Review: THE FALLEN by Jassy Mackenzie

This is the first book I have read featuring Jade De Jong, a South African private detective, though it is the third in which she appears. As it opens Jade is in the resort area of St Lucia for a diving holiday with her boyfriend, a policeman. She booked the trip to overcome her fear of diving and to shore up the somewhat rocky relationship with David Patel. But even though she receives private lessons from the instructor she is unable to overcome her fear of drowning and fully embrace the sport and the holiday turns truly rotten when David drops a bombshell about their relationship. Before the two can discuss their future the diving instructor is found stabbed to death and David (with Jade in tow) steps in to help the locals with the investigation.

I found the plot of THE FALLEN uneven, slow to get going really as several threads of unequal interest were set up, including a somewhat confusing tale about Jade trying to find the grave of her mother who died when Jade was a baby. For me the pacing was thrown off by the terribly obvious and drawn out clue-hunting, and then at one point I thought the book had finished and was rather astonished to find there were still 6 and a half chapters (a couple of hours) of the audio book left . The thread that deals with what happens after the diving instructor’s body is found – and the truly horrible plan Jade uncovers – was for me the best part of the book; responsible for a genuine OMG moment when it became clear what was going on.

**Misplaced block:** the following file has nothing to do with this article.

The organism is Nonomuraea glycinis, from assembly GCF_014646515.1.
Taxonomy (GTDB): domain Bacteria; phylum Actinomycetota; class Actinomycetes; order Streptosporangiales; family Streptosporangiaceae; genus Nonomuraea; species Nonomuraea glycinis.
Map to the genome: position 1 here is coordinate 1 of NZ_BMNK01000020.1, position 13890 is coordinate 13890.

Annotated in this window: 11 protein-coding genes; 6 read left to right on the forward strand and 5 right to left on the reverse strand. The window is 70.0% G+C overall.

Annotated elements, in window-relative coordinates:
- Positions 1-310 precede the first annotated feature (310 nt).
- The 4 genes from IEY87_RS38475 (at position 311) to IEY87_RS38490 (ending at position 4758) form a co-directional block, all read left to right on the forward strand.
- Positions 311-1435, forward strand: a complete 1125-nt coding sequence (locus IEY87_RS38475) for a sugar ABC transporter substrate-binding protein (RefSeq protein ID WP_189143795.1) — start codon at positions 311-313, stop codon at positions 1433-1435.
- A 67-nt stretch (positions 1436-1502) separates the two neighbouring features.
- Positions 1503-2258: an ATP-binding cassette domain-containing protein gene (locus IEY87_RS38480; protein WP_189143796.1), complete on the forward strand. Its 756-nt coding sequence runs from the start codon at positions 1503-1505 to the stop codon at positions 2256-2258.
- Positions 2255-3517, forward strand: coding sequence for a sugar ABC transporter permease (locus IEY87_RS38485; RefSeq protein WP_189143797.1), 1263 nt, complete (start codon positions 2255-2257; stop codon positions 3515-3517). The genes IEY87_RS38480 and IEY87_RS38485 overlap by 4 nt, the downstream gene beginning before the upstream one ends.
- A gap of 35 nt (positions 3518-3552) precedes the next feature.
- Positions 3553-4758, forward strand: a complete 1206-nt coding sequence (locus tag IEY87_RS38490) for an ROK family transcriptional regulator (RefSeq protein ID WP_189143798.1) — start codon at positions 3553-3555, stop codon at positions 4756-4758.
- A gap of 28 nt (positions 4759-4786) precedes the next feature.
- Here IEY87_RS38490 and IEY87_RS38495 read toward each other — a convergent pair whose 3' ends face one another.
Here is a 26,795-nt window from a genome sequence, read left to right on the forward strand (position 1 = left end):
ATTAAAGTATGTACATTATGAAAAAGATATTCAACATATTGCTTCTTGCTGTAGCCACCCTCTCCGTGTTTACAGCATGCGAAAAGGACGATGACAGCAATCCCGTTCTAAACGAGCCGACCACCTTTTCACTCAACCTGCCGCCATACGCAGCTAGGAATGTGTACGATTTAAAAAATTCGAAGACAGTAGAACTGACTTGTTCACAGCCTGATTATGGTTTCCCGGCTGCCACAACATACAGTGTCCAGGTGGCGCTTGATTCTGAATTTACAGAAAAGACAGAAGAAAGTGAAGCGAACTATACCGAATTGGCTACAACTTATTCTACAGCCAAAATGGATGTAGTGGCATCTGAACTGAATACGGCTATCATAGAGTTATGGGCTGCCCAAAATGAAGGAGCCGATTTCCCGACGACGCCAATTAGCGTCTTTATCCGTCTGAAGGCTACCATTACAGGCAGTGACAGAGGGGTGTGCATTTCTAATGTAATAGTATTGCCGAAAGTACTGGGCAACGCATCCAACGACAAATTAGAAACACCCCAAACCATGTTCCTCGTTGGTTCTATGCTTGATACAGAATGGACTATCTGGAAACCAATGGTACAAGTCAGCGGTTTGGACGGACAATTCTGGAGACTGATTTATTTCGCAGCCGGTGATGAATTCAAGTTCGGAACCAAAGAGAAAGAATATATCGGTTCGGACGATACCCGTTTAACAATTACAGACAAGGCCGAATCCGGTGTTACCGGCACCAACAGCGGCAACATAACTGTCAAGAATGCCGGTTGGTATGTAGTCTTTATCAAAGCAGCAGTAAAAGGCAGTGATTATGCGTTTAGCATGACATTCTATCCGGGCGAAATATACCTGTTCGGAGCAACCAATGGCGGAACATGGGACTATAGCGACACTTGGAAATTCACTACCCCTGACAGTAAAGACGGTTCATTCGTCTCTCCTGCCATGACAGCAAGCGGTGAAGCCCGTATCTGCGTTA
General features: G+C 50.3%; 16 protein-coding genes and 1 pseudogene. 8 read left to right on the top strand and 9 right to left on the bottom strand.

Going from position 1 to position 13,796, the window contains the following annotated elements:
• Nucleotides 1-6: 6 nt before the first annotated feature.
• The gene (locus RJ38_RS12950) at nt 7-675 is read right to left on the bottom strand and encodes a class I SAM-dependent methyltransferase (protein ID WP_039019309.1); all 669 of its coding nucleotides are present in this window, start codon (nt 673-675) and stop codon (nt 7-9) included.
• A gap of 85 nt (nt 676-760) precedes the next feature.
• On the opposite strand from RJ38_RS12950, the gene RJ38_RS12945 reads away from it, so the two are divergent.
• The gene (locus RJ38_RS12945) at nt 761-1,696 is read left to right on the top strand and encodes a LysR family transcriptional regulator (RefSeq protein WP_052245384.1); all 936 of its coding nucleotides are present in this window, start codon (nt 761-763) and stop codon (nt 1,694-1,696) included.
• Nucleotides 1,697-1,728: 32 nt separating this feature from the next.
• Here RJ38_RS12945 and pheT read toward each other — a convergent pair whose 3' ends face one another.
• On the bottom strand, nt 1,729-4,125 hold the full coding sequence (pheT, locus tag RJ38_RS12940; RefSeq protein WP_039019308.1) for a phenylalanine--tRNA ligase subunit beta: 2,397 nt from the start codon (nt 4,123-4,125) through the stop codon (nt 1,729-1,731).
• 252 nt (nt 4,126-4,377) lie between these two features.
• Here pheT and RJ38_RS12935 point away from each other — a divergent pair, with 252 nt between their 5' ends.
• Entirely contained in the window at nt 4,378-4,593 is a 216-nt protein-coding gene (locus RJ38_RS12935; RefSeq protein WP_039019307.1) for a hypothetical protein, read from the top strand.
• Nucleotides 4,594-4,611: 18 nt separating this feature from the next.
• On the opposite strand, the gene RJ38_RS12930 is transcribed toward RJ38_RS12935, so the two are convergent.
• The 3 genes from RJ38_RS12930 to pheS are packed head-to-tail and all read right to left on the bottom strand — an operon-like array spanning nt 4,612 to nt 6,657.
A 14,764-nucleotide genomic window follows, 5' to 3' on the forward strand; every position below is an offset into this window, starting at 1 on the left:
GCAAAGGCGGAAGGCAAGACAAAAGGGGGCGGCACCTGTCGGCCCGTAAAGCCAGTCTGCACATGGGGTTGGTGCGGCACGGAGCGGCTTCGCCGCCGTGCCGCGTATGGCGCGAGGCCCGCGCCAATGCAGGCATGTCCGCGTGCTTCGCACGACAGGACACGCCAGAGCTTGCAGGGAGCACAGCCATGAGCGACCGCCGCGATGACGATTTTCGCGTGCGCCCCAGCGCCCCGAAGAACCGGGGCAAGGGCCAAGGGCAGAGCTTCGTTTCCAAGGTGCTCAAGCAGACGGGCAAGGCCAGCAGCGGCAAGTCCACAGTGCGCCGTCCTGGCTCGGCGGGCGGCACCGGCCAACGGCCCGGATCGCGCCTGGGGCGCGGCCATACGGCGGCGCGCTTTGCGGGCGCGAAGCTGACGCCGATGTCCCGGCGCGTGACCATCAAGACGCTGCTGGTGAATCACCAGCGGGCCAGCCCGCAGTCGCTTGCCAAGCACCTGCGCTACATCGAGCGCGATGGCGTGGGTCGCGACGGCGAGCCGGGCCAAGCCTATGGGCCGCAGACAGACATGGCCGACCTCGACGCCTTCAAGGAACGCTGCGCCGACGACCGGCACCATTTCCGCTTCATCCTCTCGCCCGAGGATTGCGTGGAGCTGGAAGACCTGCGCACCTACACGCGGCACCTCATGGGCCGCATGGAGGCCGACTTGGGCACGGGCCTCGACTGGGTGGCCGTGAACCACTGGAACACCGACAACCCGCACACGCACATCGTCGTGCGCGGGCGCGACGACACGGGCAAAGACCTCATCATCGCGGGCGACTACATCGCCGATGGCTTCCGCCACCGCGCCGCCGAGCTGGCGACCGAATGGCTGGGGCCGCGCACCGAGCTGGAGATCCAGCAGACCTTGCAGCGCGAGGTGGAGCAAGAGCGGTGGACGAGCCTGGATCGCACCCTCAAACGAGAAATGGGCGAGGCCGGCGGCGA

I should be fair and say that some of my problems with the book are probably not the author’s fault. The fact is I didn’t really take to Jade De Jong. This doesn’t mean she is a poorly drawn character (objectively I can see she is not and is indeed quite realistic) but I couldn’t summon up much interest in whether or not she got out of her various tight spots and near-death experiences. Just as you sometimes meet someone in real life and know you’re never going to be anything other than acquaintances without really knowing why, I just didn’t particularly like the character from the outset. As the book went on I found reasons not to like her, such as her somewhat hypocritical morality which seemed to boil down to the notion that it’s OK to do bad things (such as kill people) as long as the victims are not innocent (as deemed by whoever is doing the killing), but my not liking her preceded me discovering this about her.